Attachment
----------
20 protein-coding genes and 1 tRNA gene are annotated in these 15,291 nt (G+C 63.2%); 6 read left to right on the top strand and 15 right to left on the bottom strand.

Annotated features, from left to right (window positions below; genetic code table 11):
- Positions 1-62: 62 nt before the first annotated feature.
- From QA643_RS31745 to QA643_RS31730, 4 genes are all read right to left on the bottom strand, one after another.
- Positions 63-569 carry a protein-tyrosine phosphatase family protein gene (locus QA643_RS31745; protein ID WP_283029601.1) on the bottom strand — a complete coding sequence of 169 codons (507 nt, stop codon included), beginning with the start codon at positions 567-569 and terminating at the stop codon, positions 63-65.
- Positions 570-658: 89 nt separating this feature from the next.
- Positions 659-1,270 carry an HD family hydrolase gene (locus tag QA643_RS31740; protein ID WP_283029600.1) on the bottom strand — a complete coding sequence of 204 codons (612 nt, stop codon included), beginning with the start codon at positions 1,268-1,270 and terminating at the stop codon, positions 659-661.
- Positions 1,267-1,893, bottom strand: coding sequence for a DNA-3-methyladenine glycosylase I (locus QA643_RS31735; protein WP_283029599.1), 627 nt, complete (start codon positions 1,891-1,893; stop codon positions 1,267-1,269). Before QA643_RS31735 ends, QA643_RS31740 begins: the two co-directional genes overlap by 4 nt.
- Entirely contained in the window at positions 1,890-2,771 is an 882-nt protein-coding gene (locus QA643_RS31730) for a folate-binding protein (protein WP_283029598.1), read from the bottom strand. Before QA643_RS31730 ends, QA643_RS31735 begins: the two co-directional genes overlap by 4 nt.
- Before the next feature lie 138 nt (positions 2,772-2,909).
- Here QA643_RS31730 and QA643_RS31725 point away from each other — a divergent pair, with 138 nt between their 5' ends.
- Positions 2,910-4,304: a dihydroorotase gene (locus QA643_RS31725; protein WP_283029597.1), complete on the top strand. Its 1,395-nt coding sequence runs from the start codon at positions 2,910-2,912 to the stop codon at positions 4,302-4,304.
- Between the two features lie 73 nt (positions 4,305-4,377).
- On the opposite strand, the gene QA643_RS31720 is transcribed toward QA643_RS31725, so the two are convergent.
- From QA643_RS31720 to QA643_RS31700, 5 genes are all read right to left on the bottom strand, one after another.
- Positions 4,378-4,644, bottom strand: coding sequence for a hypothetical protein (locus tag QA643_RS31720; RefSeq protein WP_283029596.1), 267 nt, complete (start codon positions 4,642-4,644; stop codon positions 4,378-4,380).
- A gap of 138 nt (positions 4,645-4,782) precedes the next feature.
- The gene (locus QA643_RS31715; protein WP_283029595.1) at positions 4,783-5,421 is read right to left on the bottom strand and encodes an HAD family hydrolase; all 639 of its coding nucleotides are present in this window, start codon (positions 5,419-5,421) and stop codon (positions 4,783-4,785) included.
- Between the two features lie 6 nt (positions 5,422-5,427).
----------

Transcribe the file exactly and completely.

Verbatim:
20 protein-coding genes and 1 tRNA gene are annotated in these 15,291 nt (G+C 63.2%); 6 read left to right on the top strand and 15 right to left on the bottom strand.

Annotated features, from left to right (window positions below; genetic code table 11):
- Positions 1-62: 62 nt before the first annotated feature.
- From QA643_RS31745 to QA643_RS31730, 4 genes are all read right to left on the bottom strand, one after another.
- Positions 63-569 carry a protein-tyrosine phosphatase family protein gene (locus QA643_RS31745; protein ID WP_283029601.1) on the bottom strand — a complete coding sequence of 169 codons (507 nt, stop codon included), beginning with the start codon at positions 567-569 and terminating at the stop codon, positions 63-65.
- Positions 570-658: 89 nt separating this feature from the next.
- Positions 659-1,270 carry an HD family hydrolase gene (locus tag QA643_RS31740; protein ID WP_283029600.1) on the bottom strand — a complete coding sequence of 204 codons (612 nt, stop codon included), beginning with the start codon at positions 1,268-1,270 and terminating at the stop codon, positions 659-661.
- Positions 1,267-1,893, bottom strand: coding sequence for a DNA-3-methyladenine glycosylase I (locus QA643_RS31735; protein WP_283029599.1), 627 nt, complete (start codon positions 1,891-1,893; stop codon positions 1,267-1,269). Before QA643_RS31735 ends, QA643_RS31740 begins: the two co-directional genes overlap by 4 nt.
- Entirely contained in the window at positions 1,890-2,771 is an 882-nt protein-coding gene (locus QA643_RS31730) for a folate-binding protein (protein WP_283029598.1), read from the bottom strand. Before QA643_RS31730 ends, QA643_RS31735 begins: the two co-directional genes overlap by 4 nt.
- Before the next feature lie 138 nt (positions 2,772-2,909).
- Here QA643_RS31730 and QA643_RS31725 point away from each other — a divergent pair, with 138 nt between their 5' ends.
- Positions 2,910-4,304: a dihydroorotase gene (locus QA643_RS31725; protein WP_283029597.1), complete on the top strand. Its 1,395-nt coding sequence runs from the start codon at positions 2,910-2,912 to the stop codon at positions 4,302-4,304.
- Between the two features lie 73 nt (positions 4,305-4,377).
- On the opposite strand, the gene QA643_RS31720 is transcribed toward QA643_RS31725, so the two are convergent.
- From QA643_RS31720 to QA643_RS31700, 5 genes are all read right to left on the bottom strand, one after another.
- Positions 4,378-4,644, bottom strand: coding sequence for a hypothetical protein (locus tag QA643_RS31720; RefSeq protein WP_283029596.1), 267 nt, complete (start codon positions 4,642-4,644; stop codon positions 4,378-4,380).
- A gap of 138 nt (positions 4,645-4,782) precedes the next feature.
- The gene (locus QA643_RS31715; protein WP_283029595.1) at positions 4,783-5,421 is read right to left on the bottom strand and encodes an HAD family hydrolase; all 639 of its coding nucleotides are present in this window, start codon (positions 5,419-5,421) and stop codon (positions 4,783-4,785) included.
- Between the two features lie 6 nt (positions 5,422-5,427).